Leuf (in email@example.com) said:
|| I'm planning to install about 400 feet of (three layered) crown
|| molding in 5 rooms with several outside corners.
| I've never done crown moulding but why would you need a level? If
| you need a line for the bottom of the moulding why not cut a board
| to the right width and just mark along the bottom? You want the
| line to follow the ceiling not necessarily be level, don't you?
Damn! I used to have a file named applause.wav for occasions like this
DeSoto, Iowa USA
For your project, I'd go with the chalk line. You have two end points, and
they're on a fixed surface, so you're in pretty good shape.
I've found laser levels (especially the ones with multiple lasers at 90
degree angles) to be useful for two things. First, they're great for
lining up things where you don't have a good surface to snap a chalk line
on, e.g. grassy ground. I used one to lay out border stone around some
trees, and to line up a section of decorative fence. It's also great for
finding a square when there's no square surface nearby. The walls in my
house were put up by people who fear straight lines, so when I put tile in
an entryway, finding a true square was made much less painful with two of
Michael White "To protect people from the effects of folly is to
fill the world with fools." -Herbert Spencer
The self leveling kind are the best. IMO, it seems like a waste to
spend cash on a laser line that still requires a mechanical level.
I bought the black & decker from HD that has vertical and horizontal
lines, self leveling, and can be hung from a strap at any level. I
used it when framing my basement, and finding the studs when
drywalling. It really works well.
I can't recall the price $80-$100 I believe.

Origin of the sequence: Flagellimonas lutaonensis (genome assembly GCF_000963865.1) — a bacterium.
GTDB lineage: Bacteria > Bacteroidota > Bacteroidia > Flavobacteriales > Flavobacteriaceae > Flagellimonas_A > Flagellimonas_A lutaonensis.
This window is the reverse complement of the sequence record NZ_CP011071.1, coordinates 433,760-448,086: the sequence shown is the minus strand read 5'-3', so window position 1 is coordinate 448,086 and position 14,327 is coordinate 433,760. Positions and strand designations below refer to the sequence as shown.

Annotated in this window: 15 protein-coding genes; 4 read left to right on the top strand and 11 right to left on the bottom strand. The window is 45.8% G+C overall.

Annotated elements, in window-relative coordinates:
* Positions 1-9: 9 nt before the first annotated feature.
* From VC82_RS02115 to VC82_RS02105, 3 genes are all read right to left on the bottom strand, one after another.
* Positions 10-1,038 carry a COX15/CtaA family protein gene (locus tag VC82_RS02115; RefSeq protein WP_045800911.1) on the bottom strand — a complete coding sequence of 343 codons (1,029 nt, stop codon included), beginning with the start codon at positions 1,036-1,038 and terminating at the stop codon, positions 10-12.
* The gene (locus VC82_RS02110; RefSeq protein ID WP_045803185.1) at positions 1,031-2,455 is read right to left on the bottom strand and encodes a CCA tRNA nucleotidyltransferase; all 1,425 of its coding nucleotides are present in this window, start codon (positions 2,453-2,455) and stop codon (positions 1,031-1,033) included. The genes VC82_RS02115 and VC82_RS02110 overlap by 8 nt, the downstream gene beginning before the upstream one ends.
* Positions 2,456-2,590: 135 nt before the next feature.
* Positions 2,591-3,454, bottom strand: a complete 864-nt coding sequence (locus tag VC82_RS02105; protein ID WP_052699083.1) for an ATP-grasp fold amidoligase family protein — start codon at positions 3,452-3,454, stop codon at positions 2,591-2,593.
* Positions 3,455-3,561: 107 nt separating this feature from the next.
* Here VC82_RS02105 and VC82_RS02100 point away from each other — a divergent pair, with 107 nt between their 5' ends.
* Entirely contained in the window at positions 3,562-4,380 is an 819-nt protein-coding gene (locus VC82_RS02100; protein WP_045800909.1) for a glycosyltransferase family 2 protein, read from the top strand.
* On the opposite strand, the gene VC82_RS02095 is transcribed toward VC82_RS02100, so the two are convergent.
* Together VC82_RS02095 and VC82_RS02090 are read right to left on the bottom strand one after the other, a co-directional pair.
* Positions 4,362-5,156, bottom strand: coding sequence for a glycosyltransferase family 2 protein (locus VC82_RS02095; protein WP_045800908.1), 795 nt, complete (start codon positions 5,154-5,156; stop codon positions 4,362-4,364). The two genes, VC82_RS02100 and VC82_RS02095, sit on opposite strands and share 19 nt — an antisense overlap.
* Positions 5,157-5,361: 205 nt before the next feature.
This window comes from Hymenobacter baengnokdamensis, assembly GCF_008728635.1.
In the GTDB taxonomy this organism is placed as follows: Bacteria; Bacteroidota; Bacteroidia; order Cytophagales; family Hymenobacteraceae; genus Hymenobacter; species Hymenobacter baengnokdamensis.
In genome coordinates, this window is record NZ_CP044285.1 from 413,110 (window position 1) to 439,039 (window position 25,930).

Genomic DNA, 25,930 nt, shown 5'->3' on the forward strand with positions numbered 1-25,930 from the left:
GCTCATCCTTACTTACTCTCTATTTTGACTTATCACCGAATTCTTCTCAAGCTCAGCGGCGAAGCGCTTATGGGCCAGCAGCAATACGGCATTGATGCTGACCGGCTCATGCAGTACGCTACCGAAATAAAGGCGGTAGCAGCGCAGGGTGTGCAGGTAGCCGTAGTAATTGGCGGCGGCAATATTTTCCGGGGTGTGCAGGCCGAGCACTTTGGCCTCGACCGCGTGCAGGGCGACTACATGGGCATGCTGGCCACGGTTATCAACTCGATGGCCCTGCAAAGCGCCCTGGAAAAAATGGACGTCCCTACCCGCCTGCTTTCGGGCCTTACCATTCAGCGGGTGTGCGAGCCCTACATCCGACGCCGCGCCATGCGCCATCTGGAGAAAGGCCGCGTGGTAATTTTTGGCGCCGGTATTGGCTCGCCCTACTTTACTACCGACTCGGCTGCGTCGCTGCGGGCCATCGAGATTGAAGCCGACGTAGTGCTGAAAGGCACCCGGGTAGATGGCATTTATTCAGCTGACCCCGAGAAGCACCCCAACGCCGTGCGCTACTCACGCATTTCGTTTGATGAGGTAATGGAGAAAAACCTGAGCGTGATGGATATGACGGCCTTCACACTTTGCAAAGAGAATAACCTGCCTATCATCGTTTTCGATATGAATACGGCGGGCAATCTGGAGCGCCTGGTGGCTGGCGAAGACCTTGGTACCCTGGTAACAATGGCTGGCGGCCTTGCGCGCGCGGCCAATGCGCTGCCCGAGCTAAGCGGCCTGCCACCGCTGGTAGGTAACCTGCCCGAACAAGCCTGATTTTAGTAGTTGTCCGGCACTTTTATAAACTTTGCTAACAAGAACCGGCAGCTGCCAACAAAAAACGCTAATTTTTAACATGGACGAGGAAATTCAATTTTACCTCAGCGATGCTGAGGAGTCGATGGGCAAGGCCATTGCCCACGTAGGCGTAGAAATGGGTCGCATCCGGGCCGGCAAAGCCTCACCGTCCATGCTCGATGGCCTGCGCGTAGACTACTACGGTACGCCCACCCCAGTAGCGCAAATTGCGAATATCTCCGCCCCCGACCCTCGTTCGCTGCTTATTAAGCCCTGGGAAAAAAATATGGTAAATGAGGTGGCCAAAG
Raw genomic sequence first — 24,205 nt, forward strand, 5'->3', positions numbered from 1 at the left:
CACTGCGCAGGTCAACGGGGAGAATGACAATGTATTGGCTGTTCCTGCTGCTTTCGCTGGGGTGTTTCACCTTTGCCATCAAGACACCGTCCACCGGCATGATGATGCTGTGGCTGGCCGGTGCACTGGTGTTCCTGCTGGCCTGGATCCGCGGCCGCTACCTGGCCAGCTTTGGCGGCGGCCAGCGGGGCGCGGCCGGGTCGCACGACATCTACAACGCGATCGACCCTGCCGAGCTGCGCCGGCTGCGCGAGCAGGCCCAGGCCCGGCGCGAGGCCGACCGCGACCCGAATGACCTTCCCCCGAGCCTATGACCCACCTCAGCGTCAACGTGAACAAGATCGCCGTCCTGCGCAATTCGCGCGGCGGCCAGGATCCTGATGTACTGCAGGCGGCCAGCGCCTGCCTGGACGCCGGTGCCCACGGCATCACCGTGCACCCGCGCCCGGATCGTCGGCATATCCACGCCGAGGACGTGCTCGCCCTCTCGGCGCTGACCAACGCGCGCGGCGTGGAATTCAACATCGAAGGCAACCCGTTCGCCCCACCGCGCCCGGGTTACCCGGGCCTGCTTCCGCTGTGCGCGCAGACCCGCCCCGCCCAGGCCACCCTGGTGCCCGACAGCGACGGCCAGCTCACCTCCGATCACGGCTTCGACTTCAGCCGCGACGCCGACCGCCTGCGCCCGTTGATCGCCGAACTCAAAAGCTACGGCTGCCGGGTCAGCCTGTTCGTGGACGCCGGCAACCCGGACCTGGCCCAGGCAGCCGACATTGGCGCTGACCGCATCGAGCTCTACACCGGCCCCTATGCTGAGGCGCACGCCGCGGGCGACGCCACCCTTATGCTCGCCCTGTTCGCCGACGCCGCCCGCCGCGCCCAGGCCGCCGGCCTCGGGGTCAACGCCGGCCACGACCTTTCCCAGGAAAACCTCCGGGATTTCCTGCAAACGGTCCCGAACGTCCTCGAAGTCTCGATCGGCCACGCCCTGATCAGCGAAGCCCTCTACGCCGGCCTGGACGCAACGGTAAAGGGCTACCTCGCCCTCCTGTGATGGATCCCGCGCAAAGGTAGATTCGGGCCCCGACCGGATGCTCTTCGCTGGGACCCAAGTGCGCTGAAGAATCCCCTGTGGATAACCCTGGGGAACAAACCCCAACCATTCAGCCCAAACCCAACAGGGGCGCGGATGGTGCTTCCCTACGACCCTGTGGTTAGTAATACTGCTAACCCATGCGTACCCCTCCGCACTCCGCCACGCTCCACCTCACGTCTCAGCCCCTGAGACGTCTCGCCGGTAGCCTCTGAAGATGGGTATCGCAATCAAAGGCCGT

if you have a camera tripod, I think it will attach to this.
I just had reason to use a laser level. I bought a cheap Black and
Decker (BDL400S) for $30 (? I think?; NOT much more than that, fer
I used it to strike a level line across 6 4X4 posts (3 old and 3 new)
that hold up my patio cover. It's not the 360 deg kind, I had to
strike the level line sequentially across the first 3 posts, then from
the 1st to the 4th, and from the 4th through 5th and 6th. The
longest span was ~25 ft. Most importantly, I was able to use it
It worked perfectly, saved a LOT of time, and the results were great.
The patio cover came out perfectly, with all rafters and supports
measuring perfectly "level" on a 4-ft bubble level.
I havent had much luck with "leveling" at all. Id rather make the
surfaces "align" than level. Sometimes the room itself is not level and
your leveling can look off because of this. I found this a lot in
hanging pictures and drapes, etc.
One room has long windows in my house and the ceiling is not aligned
with the windows but you coudnt tell since its all white. When I hung
curtains I was stuck not knowing if I should align to windows or
ceiling. In the end I aligned to ceiling since you cant see the window
line once the drape was installed. This was a redo. The first install I
did with a B&D laser level, and it didnt match either window or ceiling.
"Then said I, Wisdom [is] better than strength: nevertheless the poor
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